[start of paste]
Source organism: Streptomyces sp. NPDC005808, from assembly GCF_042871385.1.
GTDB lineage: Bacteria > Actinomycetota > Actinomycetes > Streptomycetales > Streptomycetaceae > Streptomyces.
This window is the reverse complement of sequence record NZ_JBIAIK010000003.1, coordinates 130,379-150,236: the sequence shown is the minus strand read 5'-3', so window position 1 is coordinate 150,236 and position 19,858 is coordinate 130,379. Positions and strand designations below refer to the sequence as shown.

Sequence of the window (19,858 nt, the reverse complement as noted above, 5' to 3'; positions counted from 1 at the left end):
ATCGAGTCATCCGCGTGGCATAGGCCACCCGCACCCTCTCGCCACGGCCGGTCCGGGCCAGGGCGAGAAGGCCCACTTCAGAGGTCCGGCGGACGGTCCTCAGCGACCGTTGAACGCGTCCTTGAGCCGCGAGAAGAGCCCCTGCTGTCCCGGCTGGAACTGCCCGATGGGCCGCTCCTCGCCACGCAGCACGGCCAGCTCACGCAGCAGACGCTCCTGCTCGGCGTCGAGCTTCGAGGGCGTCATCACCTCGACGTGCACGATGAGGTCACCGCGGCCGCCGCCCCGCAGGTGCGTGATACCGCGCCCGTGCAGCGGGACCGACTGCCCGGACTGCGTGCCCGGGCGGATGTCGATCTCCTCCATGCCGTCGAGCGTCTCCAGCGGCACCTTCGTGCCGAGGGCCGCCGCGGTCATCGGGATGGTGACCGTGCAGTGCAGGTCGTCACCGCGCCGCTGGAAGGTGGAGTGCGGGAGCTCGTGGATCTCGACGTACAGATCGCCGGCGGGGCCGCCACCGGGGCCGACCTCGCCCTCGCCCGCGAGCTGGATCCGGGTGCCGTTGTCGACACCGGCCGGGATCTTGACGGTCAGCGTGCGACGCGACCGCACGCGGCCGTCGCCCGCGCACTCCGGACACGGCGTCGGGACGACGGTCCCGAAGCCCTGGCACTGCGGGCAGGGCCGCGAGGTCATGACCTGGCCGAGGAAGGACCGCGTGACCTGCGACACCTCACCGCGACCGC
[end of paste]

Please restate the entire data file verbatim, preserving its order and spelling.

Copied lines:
Source organism: Streptomyces sp. NPDC005808, from assembly GCF_042871385.1.
GTDB lineage: Bacteria > Actinomycetota > Actinomycetes > Streptomycetales > Streptomycetaceae > Streptomyces.
This window is the reverse complement of sequence record NZ_JBIAIK010000003.1, coordinates 130,379-150,236: the sequence shown is the minus strand read 5'-3', so window position 1 is coordinate 150,236 and position 19,858 is coordinate 130,379. Positions and strand designations below refer to the sequence as shown.

Sequence of the window (19,858 nt, the reverse complement as noted above, 5' to 3'; positions counted from 1 at the left end):
ATCGAGTCATCCGCGTGGCATAGGCCACCCGCACCCTCTCGCCACGGCCGGTCCGGGCCAGGGCGAGAAGGCCCACTTCAGAGGTCCGGCGGACGGTCCTCAGCGACCGTTGAACGCGTCCTTGAGCCGCGAGAAGAGCCCCTGCTGTCCCGGCTGGAACTGCCCGATGGGCCGCTCCTCGCCACGCAGCACGGCCAGCTCACGCAGCAGACGCTCCTGCTCGGCGTCGAGCTTCGAGGGCGTCATCACCTCGACGTGCACGATGAGGTCACCGCGGCCGCCGCCCCGCAGGTGCGTGATACCGCGCCCGTGCAGCGGGACCGACTGCCCGGACTGCGTGCCCGGGCGGATGTCGATCTCCTCCATGCCGTCGAGCGTCTCCAGCGGCACCTTCGTGCCGAGGGCCGCCGCGGTCATCGGGATGGTGACCGTGCAGTGCAGGTCGTCACCGCGCCGCTGGAAGGTGGAGTGCGGGAGCTCGTGGATCTCGACGTACAGATCGCCGGCGGGGCCGCCACCGGGGCCGACCTCGCCCTCGCCCGCGAGCTGGATCCGGGTGCCGTTGTCGACACCGGCCGGGATCTTGACGGTCAGCGTGCGACGCGACCGCACGCGGCCGTCGCCCGCGCACTCCGGACACGGCGTCGGGACGACGGTCCCGAAGCCCTGGCACTGCGGGCAGGGCCGCGAGGTCATGACCTGGCCGAGGAAGGACCGCGTGACCTGCGACACCTCACCGCGACCGC